On the front lines of battle, trying to steer a platoon of young soldiers on hazardous terrain while dodging whizzing bullets can create a terror that could make mice of many men. The ability to lead in times of pressure is a fundamental characteristic of a good military officer—and that is exactly what the Leader’s Training Course instills in its ROTC cadets.
Derek Oda and Brian Bolibrzuch were two of the three Wright State ROTC students who attended the Leader’s Training Course. Oda, a psychology major, and Bolibrzuch, a biological science major, both have high military aspirations. Each is confident that the Leader’s Training Course (LTC) provided them with the leadership experience and knowledge it will take to achieve the career of their dreams.
The Leader’s Training Course is an intensive four-week introduction to Army life held at Fort Knox in Kentucky. There are seven courses during the summer, each lasting four weeks. The course helps ROTC cadets develop the necessary leadership abilities they will ultimately need to be effective Army officers.
Unlike most military training courses, the LTC molds the cadets’ minds more than their bodies. “I trained hard before I left only to find out that we would be doing minimal physical training,” said Oda. “The course was more of a mental game as far as overcoming fears and stepping outside your comfort zone.”
Under the tutelage of drill sergeants, ROTC cadets spent their first few days at the course learning the basics of the Army. The course started with basic drill and ceremonies, customs and courtesies—getting the cadets used to the Army way.
Then, cadets were divided into squads for the Teamwork Development Course. In order for the squads to successfully complete each assigned task, obstacle course or simulated combat scenario, a vigilant cadet had to take on the role of a leader.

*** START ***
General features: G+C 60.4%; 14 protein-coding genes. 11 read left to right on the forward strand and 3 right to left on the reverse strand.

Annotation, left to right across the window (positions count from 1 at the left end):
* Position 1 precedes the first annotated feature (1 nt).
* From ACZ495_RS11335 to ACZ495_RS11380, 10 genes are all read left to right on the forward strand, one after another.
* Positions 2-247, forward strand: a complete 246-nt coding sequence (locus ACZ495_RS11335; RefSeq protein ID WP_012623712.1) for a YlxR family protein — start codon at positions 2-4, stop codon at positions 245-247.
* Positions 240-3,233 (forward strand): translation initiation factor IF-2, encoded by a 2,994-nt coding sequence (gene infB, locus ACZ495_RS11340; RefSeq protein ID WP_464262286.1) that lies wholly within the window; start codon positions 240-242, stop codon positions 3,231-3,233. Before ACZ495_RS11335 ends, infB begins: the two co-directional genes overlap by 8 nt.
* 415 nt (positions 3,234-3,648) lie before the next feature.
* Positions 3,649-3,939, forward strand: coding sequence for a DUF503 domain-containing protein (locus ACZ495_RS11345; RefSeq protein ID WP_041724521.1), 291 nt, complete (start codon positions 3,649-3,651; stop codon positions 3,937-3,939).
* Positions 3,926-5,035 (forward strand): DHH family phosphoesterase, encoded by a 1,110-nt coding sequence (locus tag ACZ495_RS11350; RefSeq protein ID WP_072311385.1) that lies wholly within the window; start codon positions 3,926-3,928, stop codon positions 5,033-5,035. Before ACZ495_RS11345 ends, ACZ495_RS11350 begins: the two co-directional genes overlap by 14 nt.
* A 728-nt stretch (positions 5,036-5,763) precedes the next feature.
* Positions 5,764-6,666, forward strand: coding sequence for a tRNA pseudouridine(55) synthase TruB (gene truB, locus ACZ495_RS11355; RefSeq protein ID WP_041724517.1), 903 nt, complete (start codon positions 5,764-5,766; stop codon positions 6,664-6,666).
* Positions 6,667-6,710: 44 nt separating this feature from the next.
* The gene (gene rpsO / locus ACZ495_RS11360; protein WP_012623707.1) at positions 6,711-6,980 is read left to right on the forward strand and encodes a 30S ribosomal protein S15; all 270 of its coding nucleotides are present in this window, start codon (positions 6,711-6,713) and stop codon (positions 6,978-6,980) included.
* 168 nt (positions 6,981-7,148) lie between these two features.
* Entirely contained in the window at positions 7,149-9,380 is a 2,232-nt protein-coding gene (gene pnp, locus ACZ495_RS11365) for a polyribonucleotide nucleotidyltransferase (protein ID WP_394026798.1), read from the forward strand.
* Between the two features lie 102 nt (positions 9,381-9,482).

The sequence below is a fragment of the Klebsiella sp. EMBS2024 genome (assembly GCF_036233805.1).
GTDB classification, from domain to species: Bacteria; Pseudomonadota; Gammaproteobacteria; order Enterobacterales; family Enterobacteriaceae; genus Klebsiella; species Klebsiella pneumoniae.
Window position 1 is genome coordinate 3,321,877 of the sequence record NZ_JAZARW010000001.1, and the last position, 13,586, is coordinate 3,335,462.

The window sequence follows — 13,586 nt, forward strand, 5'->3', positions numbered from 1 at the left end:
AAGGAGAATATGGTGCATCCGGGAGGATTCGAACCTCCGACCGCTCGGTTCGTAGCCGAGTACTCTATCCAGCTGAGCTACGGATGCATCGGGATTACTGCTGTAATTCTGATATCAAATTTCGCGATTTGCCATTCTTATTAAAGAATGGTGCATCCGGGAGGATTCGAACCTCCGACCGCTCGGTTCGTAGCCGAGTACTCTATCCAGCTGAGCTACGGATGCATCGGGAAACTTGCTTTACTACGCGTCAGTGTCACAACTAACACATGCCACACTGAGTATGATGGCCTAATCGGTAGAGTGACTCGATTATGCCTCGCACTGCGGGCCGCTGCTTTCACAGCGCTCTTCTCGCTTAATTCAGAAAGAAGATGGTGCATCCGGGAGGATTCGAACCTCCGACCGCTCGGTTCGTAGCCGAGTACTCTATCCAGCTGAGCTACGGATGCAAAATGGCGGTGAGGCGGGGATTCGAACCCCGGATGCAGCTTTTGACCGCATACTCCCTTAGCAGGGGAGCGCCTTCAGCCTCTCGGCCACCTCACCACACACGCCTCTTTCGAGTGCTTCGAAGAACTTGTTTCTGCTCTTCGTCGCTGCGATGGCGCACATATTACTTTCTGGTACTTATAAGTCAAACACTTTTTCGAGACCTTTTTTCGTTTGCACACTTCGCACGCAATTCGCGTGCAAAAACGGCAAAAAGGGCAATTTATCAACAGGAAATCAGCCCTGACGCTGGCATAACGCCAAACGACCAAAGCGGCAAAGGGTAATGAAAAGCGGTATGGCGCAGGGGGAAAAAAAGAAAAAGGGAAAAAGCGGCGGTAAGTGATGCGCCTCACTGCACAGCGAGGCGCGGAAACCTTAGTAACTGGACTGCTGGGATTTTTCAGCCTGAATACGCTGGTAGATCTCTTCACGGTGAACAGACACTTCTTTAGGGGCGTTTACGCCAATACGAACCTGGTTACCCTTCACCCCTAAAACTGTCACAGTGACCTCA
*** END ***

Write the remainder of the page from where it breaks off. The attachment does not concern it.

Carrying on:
“We were put in leadership positions often throughout the 29 days of training,” said Oda. “When tasked with certain challenges and missions, it’s critical to think quickly and effectively.”
As the training exercises grew more physically and mentally demanding, so did the responsibilities of the leaders. However, throughout the LTC, every cadet was given the opportunity to both lead and follow.
“The specific experience I valued the most was actually when I wasn’t a leader,” said Bolibrzuch. “This allowed me to see how other people led, and in turn I was able to put their positive leadership traits with mine and make a better leader.”
In addition to fostering leadership, the LTC pushed the cadets to conquer their fears. Atop a 31-foot rappel tower, cadets had to disregard their fear of heights for the sake of completing the training event. They learned how to properly climb, utilizing military techniques that ensured the safety of themselves and fellow cadets.
Height wasn’t the only fear cadets had to overcome: in their Combat Water Survival Training, cadets jumped three meters into a pool while blindfolded and with their rifle held overhead.
After four grueling weeks of training exercises, cadets graduated from the LTC having met the high standards to qualify for the Senior ROTC program. Upon their graduation, cadets also received college tuition assistance.
“There is still a lot left to learn, but the Leader’s Training Course put me in a position to succeed in the Army ROTC program,” said Bolibrzuch. “As for my desired career, no matter what branch I end up in, as an officer I will have to be able to lead, and that is exactly what LTC prepared me to do.”